A new umbrella research project funded by the Norwegian Ministry of Foreign Affairs aims to support the refrigeration and air-conditioning sector in India in transitioning toward more environmentally friendly technology, including CO2 (R744) systems.

The project, called Future Refrigeration India (INDEE+), was launched in the fall, and will continue through 2024. It succeeds a similar project, INDEE.

The INDEE+ project wants to “achieve the goals of the ratified Kigali Amendment,” which calls for the global phase down of HFC refrigerants, said the website of the Norwegian University of Science and Technology (NTNU), the project’s coordinator.  India ratified the Kigali Amendment in September.

INDEE+ consists of multiple partners. In Norway these include NTNU, the Norwegian Environmental Agency (NEA), SINTEF Energy Research and SINTEF Ocean. In India, the partners are the Council on Energy, Environment and Water (CEEW), the Indian Institute of Technology (IIT), the Indian Institute of Science (IISc), the Central Institute of Fisheries Technology (CIFT) and the Biria Institute of Technology and Science.

According to NTNU, the aim of INDEE+ is to “coordinate actions, deliver training courses and demonstration sites to transfer knowledge to the decision makers within the different sectors.” In addition, it will identify key regulatory hurdles for low-GWP refrigerants, so that they can “be made accessible and affordable in the Indian market.”

INDEE+ will encompass “several CO2 demonstrations,” said Armin Hafner, Professor of Refrigeration in the Department of Energy and Process Engineering at NTNU, who is INDEE+’s Head of Project.

Leapfrogging to R744

One area of focus is the maritime sector, where “Norwegian vendors and process industry are spearheading the utilization of CO2 refrigeration technology, both onboard on fishing vessels and also in on-shore installations,” said Hafner. “This know-how we would like to transfer to India so they can leapfrog straight from R22 towards R744.”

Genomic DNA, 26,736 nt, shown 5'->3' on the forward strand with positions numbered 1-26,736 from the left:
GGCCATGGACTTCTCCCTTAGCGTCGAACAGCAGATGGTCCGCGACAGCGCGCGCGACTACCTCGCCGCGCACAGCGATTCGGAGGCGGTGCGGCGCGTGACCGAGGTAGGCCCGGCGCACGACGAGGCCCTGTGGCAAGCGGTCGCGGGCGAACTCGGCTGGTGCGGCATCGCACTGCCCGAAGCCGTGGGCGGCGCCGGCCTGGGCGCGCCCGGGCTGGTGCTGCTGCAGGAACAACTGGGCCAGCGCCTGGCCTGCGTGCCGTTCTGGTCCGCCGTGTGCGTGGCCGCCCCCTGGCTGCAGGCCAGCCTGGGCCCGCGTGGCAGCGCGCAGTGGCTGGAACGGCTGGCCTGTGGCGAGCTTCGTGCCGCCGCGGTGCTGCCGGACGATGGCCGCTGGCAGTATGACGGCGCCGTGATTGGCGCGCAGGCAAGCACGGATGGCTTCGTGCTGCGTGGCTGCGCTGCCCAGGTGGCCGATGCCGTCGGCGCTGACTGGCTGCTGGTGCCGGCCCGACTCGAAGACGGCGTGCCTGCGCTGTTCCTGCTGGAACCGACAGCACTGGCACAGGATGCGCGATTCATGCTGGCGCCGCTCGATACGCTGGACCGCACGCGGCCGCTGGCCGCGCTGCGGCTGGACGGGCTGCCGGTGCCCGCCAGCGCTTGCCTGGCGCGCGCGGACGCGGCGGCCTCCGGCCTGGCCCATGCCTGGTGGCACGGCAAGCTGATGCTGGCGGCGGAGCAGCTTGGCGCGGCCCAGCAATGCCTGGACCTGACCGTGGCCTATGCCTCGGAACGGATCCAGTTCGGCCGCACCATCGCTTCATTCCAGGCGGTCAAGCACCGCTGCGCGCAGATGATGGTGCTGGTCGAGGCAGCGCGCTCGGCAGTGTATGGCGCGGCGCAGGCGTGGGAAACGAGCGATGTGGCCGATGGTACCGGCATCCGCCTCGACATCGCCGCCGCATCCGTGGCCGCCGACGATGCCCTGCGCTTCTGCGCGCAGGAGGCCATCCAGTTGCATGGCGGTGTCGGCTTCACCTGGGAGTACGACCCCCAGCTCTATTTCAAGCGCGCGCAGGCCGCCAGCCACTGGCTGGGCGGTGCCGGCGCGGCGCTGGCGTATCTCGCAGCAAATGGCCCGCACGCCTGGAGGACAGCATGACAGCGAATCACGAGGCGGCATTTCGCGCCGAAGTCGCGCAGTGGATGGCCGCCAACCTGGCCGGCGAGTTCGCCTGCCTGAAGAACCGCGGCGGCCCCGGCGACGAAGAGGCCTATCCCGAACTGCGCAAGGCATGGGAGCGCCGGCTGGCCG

Last week, The Hindu reported that CIFT had been brought into the INDEE+ project to help with the transition in the seafood sector. “This project intends to promote CO2-based refrigeration and heating systems and replace the current refrigerants with natural, clean and safe refrigerants,” the article said.  

The second focus area in INDEE+ is the hotel sector, “where we see a lot of possibilities for CO2 heat pump chillers,” said Hafner. “There will be some demo sites integrated in hotels soon.”

INDEE+ will also address the supermarket sector in India. “We are having discussions with leading chains to identify the location for the first [CO2] installations,” said Hafner.

Unlike previous HVAC&R projects in the country, all the systems will be made in India. “We support the local vendors to be able to supply these systems to demanding end users, who understand the need for natural solutions and are willing to do this in their backyard,” he added.

The Indian partner institutions are hiring two scientists, a PhD and a post-doc, who will work only on INDEE+ tasks. CEEW, an NGO, will pursue further action by the Indian government “so India can achieve the Glasgow (COP26) commitment with respect to the refrigeration sector maybe much faster,” said Hafner.

“We support the local vendors to be able to supply these systems to demanding end users, who understand the need for natural solutions and are willing to do this in their backyard.”

Armin Hafner, NTNU

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